- One of the latest phishing techniques is tabnabbing. It takes advantage of the multiple tabs that users use and silently redirects a user to the affected site.
- Filter Evasion - Phishers have used images instead of text to make it harder for anti-phishing filters to detect text commonly used in phishing e-mails.
- Phone Phishing - Not all phishing attacks require a fake website. Messages that claimed to be from a bank told users to dial a phone number regarding problems with their bank accounts. Once the phone number (owned by the phisher, and provided by a Voice over IP service) was dialed, prompts told users to enter their account numbers and PIN. Visher sometimes uses fake caller-ID data to give the appearance that calls come from a trusted organization.
- Another attack used successfully is to forward the client to a bank's legitimate website, then to place a popup window requesting credentials on top of the website in a way that it appears the bank is requesting this sensitive information
How I can recognize a message of phishing?
- Normally phishing e-mails display grammatical errors or overlapped text.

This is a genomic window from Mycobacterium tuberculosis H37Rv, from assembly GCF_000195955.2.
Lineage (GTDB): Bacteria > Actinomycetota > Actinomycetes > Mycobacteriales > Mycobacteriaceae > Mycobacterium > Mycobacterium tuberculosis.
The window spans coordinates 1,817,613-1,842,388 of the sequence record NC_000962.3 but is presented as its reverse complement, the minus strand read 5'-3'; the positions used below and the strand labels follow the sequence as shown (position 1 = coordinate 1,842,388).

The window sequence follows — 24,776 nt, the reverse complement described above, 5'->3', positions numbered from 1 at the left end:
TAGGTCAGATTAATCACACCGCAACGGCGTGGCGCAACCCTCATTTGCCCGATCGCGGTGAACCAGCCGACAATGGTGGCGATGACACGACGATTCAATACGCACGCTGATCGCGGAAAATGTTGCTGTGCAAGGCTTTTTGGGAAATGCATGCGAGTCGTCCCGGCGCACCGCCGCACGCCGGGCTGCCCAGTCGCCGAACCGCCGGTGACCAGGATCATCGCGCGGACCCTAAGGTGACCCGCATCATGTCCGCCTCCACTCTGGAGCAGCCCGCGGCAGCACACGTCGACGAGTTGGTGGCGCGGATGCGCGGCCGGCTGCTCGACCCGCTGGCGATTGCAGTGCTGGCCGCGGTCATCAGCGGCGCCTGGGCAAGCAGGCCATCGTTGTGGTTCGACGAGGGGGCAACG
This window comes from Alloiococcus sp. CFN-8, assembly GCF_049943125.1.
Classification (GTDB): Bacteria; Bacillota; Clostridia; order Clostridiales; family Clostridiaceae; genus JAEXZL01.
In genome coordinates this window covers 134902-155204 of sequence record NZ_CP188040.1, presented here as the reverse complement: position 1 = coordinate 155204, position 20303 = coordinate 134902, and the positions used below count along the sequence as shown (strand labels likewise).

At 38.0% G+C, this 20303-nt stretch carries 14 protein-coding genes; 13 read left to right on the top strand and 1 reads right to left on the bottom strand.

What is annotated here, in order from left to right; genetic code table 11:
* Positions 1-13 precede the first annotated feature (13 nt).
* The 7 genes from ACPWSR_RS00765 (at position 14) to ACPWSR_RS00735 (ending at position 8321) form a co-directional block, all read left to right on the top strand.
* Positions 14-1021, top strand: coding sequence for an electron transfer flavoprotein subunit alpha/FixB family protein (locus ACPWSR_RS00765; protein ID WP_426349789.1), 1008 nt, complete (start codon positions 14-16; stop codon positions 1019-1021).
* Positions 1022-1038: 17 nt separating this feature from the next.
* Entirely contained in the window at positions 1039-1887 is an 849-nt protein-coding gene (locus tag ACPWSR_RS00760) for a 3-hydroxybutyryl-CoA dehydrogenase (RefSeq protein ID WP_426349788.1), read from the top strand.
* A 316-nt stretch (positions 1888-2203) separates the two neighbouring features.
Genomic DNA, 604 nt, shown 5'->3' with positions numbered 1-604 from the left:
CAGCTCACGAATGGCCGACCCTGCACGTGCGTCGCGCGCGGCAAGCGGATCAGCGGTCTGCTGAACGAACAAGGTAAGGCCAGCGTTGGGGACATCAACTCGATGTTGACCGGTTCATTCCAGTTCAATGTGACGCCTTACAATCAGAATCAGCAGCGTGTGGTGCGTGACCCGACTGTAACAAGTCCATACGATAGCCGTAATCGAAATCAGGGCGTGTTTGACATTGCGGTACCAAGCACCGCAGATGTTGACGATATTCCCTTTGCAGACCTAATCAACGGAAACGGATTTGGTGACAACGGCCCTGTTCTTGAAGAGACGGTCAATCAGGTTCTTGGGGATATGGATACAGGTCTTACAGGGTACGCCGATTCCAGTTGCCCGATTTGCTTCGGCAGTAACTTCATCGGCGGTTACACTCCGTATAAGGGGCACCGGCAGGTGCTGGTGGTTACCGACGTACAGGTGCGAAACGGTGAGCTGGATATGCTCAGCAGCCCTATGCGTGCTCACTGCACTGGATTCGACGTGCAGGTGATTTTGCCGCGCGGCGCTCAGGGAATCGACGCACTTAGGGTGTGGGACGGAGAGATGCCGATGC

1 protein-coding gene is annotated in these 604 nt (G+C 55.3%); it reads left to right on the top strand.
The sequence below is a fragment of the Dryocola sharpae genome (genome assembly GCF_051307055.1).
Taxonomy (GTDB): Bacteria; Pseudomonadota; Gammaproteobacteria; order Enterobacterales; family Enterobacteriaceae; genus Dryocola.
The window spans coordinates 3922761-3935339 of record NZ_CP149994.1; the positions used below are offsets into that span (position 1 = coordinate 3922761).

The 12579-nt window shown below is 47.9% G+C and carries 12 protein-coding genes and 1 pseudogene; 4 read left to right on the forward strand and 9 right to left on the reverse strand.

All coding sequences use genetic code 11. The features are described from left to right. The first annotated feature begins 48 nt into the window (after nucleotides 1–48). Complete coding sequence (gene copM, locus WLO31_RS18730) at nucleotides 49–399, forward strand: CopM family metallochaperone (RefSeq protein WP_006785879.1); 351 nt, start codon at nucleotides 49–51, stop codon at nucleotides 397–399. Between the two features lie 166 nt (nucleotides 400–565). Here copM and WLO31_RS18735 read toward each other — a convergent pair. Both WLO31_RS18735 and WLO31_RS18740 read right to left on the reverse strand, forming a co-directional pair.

- Test using false data before putting in actual information.
What should I do if I think I've responded to a phishing scam?
- Take these steps to minimize any damage if you suspect that you've responded to a phishing scamwith personal or financial information or entered this information into a fake website.
- Change the passwords or PINs of all your online accounts that you think could be compromised.
- Place a fraud alert on your credit reports. Check with your bank or financial advisor if you're not sure how to do this.
- Contact the bank or the online merchant directly. Do not follow the link in the fraudulent e-mail.
- Routinely review your bank and credit card statements for unexplained charges or inquiries that you didn't initiate.